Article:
1. To move beyond simply examining maladaptive processes and negative outcomes like depressive symptoms, the current study sought to align with a growing body of work on positive psychology. Specifically, the development of scales like the positive affect subscale of the Positive and Negative Affect Scale (PANAS; Watson et al., 1988), the positive affect subscale of the Mood and Anxiety Symptom Questionnaire (MASQ; Watson et al., 1995), the Satisfaction with Life Scale (SLWS; Diener et al., 1985), and the Subjective Vitality Scale (SVS; Ryan & Frederick, 1997) have allowed researchers to balance the study of psychological distress with the study of well-being. Within previous datasets, the authors have found these measures of global positive outcomes to be strongly correlated (i.e., bivariate correlations above .75) and have more specifically found that among these scales, measures of vitality (focused on positive mood and levels of daily energy) seemed to offer the most unique information above and beyond depressive symptoms (i.e., demonstrated lower collinearity with depression). Thus, the current study assessed depressive symptoms and vitality as the two key markers of individual functioning.

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RR and AP designed the study together and developed the study materials. RR obtained IRB approval and programmed the survey online. RR and AP recruited the sample, cleaned the data, and ran the analyses together. RR developed the tables and figures while AP wrote the first draft of the manuscript. Both authors then copy edited the manuscript and are responsible for all of its content.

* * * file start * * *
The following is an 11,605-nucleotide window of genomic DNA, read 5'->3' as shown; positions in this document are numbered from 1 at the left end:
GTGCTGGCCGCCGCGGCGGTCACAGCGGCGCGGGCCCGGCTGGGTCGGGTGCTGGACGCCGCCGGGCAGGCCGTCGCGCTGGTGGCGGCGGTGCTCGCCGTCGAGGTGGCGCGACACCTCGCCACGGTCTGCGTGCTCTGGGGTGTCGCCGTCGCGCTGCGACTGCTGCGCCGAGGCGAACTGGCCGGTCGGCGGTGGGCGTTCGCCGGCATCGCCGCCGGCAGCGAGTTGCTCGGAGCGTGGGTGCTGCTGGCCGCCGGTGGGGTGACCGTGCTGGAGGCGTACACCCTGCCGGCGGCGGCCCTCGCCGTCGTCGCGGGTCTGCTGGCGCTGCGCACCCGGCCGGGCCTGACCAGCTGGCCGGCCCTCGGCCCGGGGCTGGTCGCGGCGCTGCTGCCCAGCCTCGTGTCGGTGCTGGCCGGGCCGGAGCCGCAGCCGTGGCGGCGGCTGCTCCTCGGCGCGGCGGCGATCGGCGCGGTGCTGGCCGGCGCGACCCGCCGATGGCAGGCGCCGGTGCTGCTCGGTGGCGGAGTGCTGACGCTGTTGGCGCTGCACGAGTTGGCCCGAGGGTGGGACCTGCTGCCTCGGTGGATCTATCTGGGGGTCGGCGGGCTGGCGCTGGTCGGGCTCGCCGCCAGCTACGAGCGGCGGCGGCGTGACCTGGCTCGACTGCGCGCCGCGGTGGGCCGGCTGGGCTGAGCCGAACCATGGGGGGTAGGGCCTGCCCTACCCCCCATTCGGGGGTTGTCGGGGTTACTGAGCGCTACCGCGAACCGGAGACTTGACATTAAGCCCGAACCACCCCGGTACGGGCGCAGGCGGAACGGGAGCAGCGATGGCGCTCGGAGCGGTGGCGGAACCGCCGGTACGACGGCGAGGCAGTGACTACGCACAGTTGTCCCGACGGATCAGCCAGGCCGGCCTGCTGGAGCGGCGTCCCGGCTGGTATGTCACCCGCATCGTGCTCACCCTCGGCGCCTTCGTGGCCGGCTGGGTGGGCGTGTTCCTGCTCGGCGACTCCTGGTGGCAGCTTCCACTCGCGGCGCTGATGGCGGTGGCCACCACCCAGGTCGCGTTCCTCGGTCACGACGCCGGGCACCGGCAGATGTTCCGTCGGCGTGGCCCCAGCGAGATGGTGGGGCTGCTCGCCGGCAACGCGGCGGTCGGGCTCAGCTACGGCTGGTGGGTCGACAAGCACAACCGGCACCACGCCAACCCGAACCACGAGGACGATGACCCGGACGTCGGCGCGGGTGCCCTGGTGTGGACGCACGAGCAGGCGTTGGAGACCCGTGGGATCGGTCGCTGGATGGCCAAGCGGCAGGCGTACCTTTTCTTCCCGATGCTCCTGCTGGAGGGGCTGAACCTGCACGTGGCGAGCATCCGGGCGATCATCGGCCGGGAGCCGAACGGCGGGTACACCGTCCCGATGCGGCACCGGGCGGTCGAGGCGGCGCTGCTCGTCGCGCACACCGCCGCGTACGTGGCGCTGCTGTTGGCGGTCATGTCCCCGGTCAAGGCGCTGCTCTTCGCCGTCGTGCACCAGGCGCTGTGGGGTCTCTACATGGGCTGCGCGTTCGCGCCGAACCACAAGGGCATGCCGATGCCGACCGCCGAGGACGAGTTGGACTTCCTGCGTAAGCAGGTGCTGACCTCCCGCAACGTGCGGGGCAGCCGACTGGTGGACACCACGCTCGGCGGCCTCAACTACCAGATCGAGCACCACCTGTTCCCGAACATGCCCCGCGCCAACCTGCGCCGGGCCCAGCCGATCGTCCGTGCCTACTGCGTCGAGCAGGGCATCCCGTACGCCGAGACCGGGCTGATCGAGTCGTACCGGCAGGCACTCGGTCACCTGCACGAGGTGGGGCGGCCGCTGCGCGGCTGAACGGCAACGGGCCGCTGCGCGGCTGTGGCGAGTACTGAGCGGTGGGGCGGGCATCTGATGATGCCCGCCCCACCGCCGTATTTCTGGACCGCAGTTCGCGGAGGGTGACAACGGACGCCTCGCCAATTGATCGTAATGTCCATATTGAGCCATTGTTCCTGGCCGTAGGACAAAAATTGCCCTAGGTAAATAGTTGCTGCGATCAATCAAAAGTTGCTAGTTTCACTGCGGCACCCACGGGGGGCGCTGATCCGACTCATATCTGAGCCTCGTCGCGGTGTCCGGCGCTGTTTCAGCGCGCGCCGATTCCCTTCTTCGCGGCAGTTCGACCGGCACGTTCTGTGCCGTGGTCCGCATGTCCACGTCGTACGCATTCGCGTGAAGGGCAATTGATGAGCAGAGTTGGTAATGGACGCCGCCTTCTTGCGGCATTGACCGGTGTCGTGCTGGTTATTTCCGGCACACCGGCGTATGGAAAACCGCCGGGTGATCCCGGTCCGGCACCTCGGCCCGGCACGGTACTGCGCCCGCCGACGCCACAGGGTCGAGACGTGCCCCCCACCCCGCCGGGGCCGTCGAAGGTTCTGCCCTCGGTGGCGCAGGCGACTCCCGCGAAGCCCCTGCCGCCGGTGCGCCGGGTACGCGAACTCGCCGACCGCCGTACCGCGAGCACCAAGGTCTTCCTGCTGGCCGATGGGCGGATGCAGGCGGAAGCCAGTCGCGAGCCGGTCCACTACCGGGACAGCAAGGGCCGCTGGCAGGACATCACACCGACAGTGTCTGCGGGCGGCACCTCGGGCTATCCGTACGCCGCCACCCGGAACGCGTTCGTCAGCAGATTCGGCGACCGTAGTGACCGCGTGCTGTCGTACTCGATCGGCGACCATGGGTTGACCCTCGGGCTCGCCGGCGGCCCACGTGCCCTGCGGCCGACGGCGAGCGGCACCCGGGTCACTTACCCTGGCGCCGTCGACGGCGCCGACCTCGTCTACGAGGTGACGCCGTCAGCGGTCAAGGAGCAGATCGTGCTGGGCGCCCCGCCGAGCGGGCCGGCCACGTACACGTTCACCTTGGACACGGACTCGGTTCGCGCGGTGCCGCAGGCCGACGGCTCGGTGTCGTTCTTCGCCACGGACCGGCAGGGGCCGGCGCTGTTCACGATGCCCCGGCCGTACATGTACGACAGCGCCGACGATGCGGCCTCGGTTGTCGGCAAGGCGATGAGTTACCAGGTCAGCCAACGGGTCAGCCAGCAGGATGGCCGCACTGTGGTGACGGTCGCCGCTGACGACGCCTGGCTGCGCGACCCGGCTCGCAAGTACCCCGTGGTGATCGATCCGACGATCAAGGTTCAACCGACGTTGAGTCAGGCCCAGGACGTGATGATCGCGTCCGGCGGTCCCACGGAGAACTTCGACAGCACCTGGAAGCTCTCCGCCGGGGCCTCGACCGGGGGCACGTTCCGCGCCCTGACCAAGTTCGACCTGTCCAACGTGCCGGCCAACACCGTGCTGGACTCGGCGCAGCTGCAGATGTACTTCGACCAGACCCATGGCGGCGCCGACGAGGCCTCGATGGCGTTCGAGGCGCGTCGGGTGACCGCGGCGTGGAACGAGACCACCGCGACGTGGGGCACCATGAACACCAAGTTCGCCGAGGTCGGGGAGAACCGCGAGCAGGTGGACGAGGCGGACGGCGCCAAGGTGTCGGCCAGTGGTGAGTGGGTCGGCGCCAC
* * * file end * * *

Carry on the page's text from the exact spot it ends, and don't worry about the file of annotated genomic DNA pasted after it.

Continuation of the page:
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Correspondence to Ronald D. Rogge.

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The study was evaluated and approved as a minimal risk study by a university IRB. Participants were presented with an information sheet on the first page of the survey to obtain informed consent, and the study was conducted conforming to all ethical guidelines.

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Pollard, A.E., Rogge, R.D. Love in the Time of COVID-19: A Multi-Wave Study Examining the Salience of Sexual and Relationship Health During the COVID-19 Pandemic. Arch Sex Behav 51, 247–271 (2022). https://doi.org/10.1007/s10508-021-02208-0

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  • DOI: https://doi.org/10.1007/s10508-021-02208-0

Keywords

  • COVID-19
  • SARS-CoV-2 virus
  • Sexual functioning
  • Romantic relationship
  • Orgasm